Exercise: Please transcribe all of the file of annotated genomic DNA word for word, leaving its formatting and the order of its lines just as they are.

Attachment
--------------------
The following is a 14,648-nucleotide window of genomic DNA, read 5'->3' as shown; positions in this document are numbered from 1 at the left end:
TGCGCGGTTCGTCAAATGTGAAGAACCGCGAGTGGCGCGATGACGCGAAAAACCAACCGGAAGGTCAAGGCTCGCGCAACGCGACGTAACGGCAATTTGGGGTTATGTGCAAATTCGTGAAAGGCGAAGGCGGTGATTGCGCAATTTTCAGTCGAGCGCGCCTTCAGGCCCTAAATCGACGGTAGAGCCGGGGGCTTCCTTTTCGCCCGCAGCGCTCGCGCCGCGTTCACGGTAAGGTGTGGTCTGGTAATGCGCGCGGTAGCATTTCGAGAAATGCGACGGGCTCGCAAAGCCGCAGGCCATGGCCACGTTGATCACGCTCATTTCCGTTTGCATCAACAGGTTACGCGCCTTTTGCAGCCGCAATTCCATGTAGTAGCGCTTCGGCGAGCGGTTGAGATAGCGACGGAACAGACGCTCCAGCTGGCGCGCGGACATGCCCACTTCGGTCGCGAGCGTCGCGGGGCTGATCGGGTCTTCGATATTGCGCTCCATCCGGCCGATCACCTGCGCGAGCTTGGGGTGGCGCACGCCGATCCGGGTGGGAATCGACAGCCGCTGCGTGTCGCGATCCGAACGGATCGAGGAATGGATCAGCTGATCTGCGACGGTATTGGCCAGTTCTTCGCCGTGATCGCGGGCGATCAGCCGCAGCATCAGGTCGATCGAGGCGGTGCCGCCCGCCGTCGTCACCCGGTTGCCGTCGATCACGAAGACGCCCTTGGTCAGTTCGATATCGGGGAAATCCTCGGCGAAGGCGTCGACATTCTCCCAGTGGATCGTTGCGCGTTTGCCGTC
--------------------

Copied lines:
The following is a 14,648-nucleotide window of genomic DNA, read 5'->3' as shown; positions in this document are numbered from 1 at the left end:
TGCGCGGTTCGTCAAATGTGAAGAACCGCGAGTGGCGCGATGACGCGAAAAACCAACCGGAAGGTCAAGGCTCGCGCAACGCGACGTAACGGCAATTTGGGGTTATGTGCAAATTCGTGAAAGGCGAAGGCGGTGATTGCGCAATTTTCAGTCGAGCGCGCCTTCAGGCCCTAAATCGACGGTAGAGCCGGGGGCTTCCTTTTCGCCCGCAGCGCTCGCGCCGCGTTCACGGTAAGGTGTGGTCTGGTAATGCGCGCGGTAGCATTTCGAGAAATGCGACGGGCTCGCAAAGCCGCAGGCCATGGCCACGTTGATCACGCTCATTTCCGTTTGCATCAACAGGTTACGCGCCTTTTGCAGCCGCAATTCCATGTAGTAGCGCTTCGGCGAGCGGTTGAGATAGCGACGGAACAGACGCTCCAGCTGGCGCGCGGACATGCCCACTTCGGTCGCGAGCGTCGCGGGGCTGATCGGGTCTTCGATATTGCGCTCCATCCGGCCGATCACCTGCGCGAGCTTGGGGTGGCGCACGCCGATCCGGGTGGGAATCGACAGCCGCTGCGTGTCGCGATCCGAACGGATCGAGGAATGGATCAGCTGATCTGCGACGGTATTGGCCAGTTCTTCGCCGTGATCGCGGGCGATCAGCCGCAGCATCAGGTCGATCGAGGCGGTGCCGCCCGCCGTCGTCACCCGGTTGCCGTCGATCACGAAGACGCCCTTGGTCAGTTCGATATCGGGGAAATCCTCGGCGAAGGCGTCGACATTCTCCCAGTGGATCGTTGCGCGTTTGCCGTC